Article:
NASA wants to hitch a ride on SpaceX's upcoming Mars missions

NASA’s Mars mission plan is looking less and less defined with each congressional hearing, but Elon Musk’s SpaceX is planning to but humans on the Red Planet in less than a decade — and they’ll be landing ships there within five years. Well, it looks like NASA might be hitching a ride.

Steve Jurczyk, NASA associate administrator for space technology, said via Space News that the space agency has a “wish list” of technology and payloads they’d like to piggyback on SpaceX’s Red Dragon capsule when the private company starts firing off unmanned ships to Mars in 2018. With just two years to turn it around, it doesn’t seem likely they’ll make the cut for that first mission, but NASA is keeping a close eye on SpaceX’s subsequent mission schedule.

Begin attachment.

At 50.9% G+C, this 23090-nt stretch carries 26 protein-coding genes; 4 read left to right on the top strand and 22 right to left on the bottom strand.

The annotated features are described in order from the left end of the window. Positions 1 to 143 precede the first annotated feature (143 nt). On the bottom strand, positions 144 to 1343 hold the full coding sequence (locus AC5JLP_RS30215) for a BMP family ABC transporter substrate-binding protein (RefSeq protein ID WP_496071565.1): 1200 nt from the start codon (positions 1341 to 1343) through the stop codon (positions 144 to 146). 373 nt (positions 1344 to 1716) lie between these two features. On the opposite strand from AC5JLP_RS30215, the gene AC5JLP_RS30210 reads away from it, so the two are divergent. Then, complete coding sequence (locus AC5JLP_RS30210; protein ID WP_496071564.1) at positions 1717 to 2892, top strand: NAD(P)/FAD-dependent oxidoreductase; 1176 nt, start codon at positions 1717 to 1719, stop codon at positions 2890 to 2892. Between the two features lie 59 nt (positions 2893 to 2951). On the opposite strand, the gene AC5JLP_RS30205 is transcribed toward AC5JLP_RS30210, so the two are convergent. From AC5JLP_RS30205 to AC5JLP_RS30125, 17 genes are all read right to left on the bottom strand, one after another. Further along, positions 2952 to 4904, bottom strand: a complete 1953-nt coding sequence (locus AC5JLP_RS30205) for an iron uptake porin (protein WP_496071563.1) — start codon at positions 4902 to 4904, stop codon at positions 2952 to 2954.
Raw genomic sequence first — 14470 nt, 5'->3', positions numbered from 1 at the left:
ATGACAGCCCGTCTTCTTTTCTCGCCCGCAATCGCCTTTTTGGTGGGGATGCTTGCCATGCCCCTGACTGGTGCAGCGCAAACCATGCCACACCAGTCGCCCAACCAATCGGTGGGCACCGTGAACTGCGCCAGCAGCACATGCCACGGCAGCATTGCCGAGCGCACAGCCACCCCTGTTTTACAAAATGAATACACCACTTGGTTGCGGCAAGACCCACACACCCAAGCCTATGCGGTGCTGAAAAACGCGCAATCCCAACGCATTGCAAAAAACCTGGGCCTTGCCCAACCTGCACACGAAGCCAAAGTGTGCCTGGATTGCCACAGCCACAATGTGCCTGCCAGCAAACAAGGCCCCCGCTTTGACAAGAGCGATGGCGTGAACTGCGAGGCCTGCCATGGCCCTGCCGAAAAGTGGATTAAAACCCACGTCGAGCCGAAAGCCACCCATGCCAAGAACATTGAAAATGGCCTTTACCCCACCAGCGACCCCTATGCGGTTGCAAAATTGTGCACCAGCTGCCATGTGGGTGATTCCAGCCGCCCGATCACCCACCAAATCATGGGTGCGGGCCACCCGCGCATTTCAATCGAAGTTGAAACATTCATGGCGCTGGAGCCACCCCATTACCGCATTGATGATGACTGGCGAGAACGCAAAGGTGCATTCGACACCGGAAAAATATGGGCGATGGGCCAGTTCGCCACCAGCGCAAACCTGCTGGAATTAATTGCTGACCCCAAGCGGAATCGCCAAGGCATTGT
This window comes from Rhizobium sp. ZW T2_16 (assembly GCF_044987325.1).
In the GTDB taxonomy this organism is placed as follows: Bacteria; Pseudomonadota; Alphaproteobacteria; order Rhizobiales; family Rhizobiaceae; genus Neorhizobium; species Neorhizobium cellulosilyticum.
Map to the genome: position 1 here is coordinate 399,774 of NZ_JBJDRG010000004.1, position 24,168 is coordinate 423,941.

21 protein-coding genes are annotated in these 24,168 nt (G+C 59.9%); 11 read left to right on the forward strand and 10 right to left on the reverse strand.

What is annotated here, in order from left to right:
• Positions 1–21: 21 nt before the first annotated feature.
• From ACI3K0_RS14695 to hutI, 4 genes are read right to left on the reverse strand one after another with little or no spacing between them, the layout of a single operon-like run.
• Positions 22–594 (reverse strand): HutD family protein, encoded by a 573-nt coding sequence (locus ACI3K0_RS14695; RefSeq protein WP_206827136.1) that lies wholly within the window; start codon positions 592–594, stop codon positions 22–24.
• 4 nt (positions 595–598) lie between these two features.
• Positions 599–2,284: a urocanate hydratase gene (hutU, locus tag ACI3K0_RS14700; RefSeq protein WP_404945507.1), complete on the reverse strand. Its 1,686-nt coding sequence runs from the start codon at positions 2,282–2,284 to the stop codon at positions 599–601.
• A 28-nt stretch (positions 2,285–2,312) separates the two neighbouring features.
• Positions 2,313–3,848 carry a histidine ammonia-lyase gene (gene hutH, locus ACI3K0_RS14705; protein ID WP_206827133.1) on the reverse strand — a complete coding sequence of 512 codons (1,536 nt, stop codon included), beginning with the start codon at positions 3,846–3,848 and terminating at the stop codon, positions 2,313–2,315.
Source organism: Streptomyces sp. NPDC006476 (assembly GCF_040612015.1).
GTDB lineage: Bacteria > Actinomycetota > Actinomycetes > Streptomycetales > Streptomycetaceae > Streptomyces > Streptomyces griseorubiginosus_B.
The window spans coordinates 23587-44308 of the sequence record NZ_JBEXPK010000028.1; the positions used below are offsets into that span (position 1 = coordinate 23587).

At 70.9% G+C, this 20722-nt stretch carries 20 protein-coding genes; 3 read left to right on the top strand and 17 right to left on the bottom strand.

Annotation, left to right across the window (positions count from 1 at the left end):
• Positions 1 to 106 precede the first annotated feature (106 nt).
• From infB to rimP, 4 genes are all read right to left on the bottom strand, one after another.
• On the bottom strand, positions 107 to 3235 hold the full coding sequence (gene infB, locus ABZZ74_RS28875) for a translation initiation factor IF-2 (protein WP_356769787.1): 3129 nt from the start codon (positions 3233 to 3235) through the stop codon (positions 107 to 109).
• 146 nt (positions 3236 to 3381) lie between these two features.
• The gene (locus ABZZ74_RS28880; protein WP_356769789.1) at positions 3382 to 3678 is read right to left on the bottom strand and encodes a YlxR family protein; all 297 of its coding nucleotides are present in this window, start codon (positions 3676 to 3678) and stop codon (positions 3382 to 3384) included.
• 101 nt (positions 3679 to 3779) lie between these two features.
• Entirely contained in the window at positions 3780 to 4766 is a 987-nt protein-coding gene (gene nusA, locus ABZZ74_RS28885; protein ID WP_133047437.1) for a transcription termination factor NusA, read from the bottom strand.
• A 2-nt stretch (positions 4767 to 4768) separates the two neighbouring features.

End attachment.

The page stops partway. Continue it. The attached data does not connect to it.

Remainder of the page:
NASA has actually made an agreement with SpaceX to offer technical support to SpaceX for the 2018 mission, while SpaceX will share its data with NASA. Considering this will be one of the biggest crafts ever landed on another planet, that info could prove invaluable for future Mars missions once NASA actually starts sending more gear and people. The Dragon capsule will attempt to use supersonic retropropulsion to land, and if it works, it’ll serve as a proof of concept for a much more efficient way to land on other planets.

Once NASA eventually gets some tech piggybacked on a Dragon capsule, they’re likely going to include technology designed to extract water, oxygen, or other resources from the Martian surface or atmosphere. Which, again, once we start sending people could really come in handy.

(Via Space News)

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